Acquiring cover during pregnancy

For life and trauma benefits, unless there has been a history of complications, cover will usually be considered at standard rates. Therefore, unless there is a history of serious medical complications, pregnancy should not be a factor in determining whether cover is available.

For TPD benefits, like life and trauma, unless there has been a history of complications, cover will usually be considered at standard rates.  However, if the client is more than 30 weeks’ pregnant (or, for some insurers, defined as being in the third trimester) then attaining cover may be more limited.  Some insurers will not approve TPD under an ‘any occupation’ or ‘own occupation’ definition, instead requiring the policy to be issued with a ‘home duties’ TPD occupation. Others may not offer cover, or will defer a decision until after the birth.

Depending on the insurer, Income Protection cover is usually available for employed expectant mothers up until the 30th week of pregnancy or up to the third trimester.  Once past this point, most insurers will not offer cover and will defer a decision until after the birth and the mother has returned to employment.  What should be noted is that if a client obtains occupation-based income protection cover, and subsequently goes on maternity leave, this may impact the ease of, and ability to claim.

Therefore, if given the option, what is the most appropriate form of cover, occupation-based or home duties cover?  As occupation-based cover provides broader definitions, if available, this is the preferred type of policy.   This will mean that when your client returns to work, they will have the appropriate type of cover in place already.

Protecting your client’s children

The importance of ‘Child Cover’ can often be highlighted though one simple question: “Would you like to be able to stop working and care full-time for your child if they were to fall seriously ill?”  The answer would be unanimous.  Therefore, while it’s easy to demonstrate the need, it can often be a difficult discussion for advisers to have with parents.  This is why many insurers include $10,000 free child cover when an adult trauma insurance (also known as ‘living insurance’) policy is purchased.  However, this will not cover a parent’s salary for a material amount of time and, therefore it’s an important point to raise.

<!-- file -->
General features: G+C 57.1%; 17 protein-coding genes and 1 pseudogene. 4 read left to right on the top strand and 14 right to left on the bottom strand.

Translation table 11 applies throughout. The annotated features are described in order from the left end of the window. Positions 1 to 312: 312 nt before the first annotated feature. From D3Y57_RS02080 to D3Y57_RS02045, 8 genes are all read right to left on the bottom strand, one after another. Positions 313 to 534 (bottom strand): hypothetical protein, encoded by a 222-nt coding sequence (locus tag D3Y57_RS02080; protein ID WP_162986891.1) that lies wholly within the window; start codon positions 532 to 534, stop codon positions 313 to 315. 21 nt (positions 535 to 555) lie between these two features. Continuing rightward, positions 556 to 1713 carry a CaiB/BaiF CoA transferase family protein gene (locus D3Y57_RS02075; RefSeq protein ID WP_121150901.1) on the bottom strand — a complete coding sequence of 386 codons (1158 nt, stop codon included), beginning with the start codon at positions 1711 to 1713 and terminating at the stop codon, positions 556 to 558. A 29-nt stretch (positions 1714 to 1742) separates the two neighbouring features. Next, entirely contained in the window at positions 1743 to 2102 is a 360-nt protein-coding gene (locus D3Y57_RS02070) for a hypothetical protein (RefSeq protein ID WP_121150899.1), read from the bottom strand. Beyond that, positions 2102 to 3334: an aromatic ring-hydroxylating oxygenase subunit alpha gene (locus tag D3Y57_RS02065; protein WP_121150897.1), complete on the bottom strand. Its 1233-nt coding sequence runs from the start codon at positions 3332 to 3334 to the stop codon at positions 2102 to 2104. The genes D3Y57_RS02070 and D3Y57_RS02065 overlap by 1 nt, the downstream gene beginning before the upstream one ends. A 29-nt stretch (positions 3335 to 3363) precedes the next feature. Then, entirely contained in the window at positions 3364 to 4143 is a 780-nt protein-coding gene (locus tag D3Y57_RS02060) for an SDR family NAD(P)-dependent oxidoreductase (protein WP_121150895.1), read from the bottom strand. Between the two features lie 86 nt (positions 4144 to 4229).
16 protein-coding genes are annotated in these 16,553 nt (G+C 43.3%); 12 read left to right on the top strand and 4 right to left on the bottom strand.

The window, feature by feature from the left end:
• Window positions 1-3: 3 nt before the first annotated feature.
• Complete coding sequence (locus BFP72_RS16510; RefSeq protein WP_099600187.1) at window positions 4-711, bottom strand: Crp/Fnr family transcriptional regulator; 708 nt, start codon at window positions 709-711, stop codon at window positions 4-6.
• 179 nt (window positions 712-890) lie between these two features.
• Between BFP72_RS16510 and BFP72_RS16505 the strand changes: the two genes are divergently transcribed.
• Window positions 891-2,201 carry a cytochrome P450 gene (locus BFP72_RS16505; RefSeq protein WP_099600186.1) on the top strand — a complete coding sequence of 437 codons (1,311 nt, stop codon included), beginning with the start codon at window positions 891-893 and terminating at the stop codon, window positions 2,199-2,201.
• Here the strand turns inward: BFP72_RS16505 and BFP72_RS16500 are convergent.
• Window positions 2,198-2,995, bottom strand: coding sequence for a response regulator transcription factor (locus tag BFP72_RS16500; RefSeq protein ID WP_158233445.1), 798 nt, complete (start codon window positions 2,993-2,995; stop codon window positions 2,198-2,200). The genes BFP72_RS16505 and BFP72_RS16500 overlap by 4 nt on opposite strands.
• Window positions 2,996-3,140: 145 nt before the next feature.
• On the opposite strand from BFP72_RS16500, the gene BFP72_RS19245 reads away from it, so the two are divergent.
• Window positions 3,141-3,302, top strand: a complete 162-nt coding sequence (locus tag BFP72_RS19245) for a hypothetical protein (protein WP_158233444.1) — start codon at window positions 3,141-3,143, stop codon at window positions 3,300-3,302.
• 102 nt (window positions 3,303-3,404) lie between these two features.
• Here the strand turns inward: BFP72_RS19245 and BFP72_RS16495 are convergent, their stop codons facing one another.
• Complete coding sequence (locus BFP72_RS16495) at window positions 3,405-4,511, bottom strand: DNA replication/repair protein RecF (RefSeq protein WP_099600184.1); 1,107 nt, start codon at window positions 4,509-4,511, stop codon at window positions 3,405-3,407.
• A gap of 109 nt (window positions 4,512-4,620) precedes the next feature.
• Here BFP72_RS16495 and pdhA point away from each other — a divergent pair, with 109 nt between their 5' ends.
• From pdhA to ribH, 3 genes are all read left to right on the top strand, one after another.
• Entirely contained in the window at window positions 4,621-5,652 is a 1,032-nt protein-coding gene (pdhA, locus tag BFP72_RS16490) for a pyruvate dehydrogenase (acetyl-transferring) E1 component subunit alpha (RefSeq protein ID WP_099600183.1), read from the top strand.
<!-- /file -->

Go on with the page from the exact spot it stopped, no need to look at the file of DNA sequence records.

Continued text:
When considering insurance for homemakers, attention often falls on policies which incorporate home duties definitions.  While these have a role to play, many clients may qualify for other policies which are better suited to them in the future, such as occupation-based cover.  In addition, it is important not to forget that women are spending less time out of the workforce than ever before to raise families, and that this only relates to one life stage. Smart strategies can ensure comprehensive cover that changes and adapts over their lifetime.

Rachel Leong is a Senior Manager – Product Technical for Life Insurance at BT Financial Group

[1]University of Queensland researchers Janine Baxter and Belinda Hewitt note that Australia still has a strong male-breadwinner institutional framework. (Negotiating Domestic Labor: Women’s Earnings and Housework Time in Australia, November 2012).

[2] Workplace Gender Equality Agency:  Gender workplace statistics at a glance, February 2018.